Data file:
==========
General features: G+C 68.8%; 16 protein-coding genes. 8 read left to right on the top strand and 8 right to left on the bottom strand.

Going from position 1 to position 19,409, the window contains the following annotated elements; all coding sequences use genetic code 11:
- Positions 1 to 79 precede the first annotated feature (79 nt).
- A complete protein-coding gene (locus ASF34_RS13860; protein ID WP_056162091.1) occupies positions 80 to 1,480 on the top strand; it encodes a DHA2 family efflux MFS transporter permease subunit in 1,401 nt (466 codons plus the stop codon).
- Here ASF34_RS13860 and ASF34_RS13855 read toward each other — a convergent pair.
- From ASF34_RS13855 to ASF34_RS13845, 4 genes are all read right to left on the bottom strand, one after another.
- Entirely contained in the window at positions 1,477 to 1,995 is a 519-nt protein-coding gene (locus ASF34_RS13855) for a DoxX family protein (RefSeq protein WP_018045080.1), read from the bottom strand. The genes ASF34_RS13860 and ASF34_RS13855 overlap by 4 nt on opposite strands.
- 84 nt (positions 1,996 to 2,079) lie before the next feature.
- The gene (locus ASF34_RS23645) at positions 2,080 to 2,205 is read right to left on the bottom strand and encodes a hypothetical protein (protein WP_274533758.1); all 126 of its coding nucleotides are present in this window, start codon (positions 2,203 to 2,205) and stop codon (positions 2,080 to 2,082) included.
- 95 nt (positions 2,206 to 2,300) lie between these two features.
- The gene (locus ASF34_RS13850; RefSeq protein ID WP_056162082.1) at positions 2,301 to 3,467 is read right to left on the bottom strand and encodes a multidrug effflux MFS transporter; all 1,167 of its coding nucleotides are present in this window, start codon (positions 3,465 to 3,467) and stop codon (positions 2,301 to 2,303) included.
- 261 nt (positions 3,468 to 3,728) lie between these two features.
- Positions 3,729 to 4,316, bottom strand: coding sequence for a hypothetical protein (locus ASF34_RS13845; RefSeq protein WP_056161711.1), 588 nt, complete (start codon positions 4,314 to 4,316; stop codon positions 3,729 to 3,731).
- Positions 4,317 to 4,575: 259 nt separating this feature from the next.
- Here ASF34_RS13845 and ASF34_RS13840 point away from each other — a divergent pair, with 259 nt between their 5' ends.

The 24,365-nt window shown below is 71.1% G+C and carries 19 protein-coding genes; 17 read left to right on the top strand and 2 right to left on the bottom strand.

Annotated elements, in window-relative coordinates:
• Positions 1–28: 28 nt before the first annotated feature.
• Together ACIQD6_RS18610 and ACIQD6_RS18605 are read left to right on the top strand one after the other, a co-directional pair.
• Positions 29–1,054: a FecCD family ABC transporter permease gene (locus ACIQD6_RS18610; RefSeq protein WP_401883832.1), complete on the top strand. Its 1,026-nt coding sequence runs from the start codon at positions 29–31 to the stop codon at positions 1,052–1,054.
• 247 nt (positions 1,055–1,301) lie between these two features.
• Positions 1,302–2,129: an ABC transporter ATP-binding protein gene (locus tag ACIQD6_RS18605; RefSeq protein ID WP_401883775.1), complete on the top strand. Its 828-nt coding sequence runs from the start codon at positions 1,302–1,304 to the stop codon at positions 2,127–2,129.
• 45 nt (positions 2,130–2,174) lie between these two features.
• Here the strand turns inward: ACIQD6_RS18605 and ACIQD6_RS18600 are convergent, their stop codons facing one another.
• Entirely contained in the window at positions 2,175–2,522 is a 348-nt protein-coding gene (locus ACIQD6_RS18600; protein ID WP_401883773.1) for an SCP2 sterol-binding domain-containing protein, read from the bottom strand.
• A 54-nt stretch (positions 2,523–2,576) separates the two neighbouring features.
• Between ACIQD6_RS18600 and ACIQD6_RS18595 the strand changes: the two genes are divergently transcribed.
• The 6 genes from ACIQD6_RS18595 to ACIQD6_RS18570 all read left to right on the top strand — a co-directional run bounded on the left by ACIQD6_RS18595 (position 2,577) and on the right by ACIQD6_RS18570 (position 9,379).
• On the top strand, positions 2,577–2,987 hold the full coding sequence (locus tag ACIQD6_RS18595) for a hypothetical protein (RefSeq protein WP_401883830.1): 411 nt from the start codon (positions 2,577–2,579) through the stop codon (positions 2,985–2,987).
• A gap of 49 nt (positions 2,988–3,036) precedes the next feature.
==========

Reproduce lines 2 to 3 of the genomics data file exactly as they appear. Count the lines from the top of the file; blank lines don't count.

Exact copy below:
Going from position 1 to position 19,409, the window contains the following annotated elements; all coding sequences use genetic code 11:
- Positions 1 to 79 precede the first annotated feature (79 nt).